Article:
Microplastics Research Hub Aims to Unravel Health Impact in Changing Climate

Apr. 17, 2024

A new Rochester-based research center will study the lifecycle of microplastics, including its origin as plastic waste, distribution and movement in the Great Lakes freshwater ecosystem, and human exposure and health impact. The research will also focus on how climate change could intensify the environmental and health threats posed by microplastics. 

lake ontario getty 2
Lake Ontario.

The Lake Ontario Center for Microplastics and Human Health in a Changing Environment is a collaboration between the University of Rochester and Rochester Institute of Technology (RIT) and supported by $7.3 million in funding from the National Institute of Environmental Health Sciences (NIEHS) and the National Science Foundation under the federal Oceans and Human Health program

“The center will seek to develop a better understanding of the interactions between plastic pollution, the Great Lakes environment, and human health in both current and projected real-world conditions,” said Katrina Korfmacher, PhD, a professor of Environmental Medicine at the University of Rochester Medical Center (URMC) and co-director of the new center. “This research will catalyze a new understanding of both environmental and human health aspects of microplastics, engage new groups in strategies to reduce the source of waste and mitigate exposure, and provide a model for similar approaches in other communities.”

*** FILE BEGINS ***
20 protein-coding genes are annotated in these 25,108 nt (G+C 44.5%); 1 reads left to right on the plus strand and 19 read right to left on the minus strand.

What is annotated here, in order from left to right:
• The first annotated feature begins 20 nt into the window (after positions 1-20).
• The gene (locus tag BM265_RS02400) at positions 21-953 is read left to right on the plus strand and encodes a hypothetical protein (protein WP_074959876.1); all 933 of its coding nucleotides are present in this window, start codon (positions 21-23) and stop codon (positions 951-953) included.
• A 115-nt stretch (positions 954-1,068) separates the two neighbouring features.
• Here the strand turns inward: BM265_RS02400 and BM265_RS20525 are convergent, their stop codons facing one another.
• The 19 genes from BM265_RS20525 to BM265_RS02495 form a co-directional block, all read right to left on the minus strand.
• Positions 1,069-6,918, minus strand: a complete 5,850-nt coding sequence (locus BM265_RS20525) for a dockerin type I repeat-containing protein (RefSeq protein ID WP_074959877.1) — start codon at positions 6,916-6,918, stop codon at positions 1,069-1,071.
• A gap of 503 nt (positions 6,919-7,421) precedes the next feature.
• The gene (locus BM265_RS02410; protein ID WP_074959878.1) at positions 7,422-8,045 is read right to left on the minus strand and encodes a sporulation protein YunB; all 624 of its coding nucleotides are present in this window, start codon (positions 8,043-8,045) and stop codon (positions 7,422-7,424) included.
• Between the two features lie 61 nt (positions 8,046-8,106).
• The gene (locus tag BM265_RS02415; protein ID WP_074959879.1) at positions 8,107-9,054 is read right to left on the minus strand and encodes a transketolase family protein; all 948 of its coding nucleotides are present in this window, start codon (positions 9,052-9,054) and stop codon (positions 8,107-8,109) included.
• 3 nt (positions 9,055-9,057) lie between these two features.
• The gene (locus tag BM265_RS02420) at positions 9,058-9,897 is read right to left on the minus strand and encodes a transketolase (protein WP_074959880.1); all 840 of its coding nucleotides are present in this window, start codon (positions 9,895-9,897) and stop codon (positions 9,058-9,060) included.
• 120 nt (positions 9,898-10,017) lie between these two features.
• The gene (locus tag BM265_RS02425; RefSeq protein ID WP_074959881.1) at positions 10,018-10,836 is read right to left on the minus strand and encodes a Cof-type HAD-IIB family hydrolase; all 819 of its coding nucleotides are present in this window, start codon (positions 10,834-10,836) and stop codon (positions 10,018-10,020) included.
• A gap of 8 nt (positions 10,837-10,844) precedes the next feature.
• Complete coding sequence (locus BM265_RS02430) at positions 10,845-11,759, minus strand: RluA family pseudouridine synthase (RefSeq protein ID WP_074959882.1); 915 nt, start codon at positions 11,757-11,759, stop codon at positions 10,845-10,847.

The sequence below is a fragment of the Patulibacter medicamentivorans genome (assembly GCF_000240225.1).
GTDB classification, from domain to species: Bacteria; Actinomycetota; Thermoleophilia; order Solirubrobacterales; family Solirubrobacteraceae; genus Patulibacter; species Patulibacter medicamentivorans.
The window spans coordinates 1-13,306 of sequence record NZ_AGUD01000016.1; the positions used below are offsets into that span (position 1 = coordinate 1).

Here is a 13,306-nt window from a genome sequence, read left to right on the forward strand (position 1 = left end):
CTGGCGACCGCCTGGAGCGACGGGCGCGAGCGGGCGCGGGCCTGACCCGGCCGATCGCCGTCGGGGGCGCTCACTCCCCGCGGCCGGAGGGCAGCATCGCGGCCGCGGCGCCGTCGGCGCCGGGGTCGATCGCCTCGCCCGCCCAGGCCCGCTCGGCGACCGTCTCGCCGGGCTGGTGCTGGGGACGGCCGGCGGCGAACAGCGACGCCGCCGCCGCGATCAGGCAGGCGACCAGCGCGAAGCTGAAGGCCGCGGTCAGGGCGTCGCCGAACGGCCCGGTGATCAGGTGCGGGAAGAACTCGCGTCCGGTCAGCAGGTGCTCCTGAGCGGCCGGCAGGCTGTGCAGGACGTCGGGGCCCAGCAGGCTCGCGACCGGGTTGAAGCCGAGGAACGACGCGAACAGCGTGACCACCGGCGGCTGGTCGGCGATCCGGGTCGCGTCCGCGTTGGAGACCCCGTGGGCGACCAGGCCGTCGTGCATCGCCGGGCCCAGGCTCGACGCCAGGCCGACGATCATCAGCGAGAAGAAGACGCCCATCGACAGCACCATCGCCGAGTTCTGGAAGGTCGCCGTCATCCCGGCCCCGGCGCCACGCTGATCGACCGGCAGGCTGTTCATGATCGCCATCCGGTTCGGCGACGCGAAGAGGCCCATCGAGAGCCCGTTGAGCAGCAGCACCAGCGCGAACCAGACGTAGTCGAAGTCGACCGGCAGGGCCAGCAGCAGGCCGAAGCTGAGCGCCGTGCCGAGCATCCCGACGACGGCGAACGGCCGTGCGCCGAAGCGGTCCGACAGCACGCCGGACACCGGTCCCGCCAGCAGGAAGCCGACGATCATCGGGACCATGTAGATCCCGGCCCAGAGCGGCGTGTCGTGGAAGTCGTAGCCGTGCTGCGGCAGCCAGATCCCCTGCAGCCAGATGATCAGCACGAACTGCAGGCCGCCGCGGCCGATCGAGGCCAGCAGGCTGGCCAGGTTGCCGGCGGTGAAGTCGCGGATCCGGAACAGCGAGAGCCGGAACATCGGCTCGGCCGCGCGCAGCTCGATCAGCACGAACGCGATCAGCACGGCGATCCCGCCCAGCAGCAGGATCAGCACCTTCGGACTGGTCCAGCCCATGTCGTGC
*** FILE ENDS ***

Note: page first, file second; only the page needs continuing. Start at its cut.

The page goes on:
“This funding gives us the opportunity to bring together environmental and health sciences researchers to tackle a truly global crisis,” said Christy Tyler, PhD, professor in the Thomas H. Gosnell School of Life Sciences at RIT and co-director of the center. “We plan to combine research on the quantity and characteristics of plastic in the places where people are most likely to encounter it, with research on how these particles impact our health. And as a result, we’ll be able to come up with a more holistic understanding of the potential harm of plastic pollution, and how we can develop targeted strategies to minimize it.”

A Growing, but Little Understood Threat

Microplastics, particles less than 5 mm in size, are produced from plastic waste, which over time is broken down into microscopic fragments that move easily through the food chain and persist in the environment. Common sources of plastic pollution include food wrappers, plastic bottles, plastic bottle caps, plastic bags, plastic straws, cigarette butts, tire-wear particles, and synthetic clothing. Plastic waste enters the environment via urban stormwater and agricultural runoff, and wastewater. Microplastics are ubiquitous, frequently difficult to detect and mitigate, and research has found the particles in human blood, heart, liver, and lung tissue, placenta, and breast milk. However, little is known about their long-term impact on human health.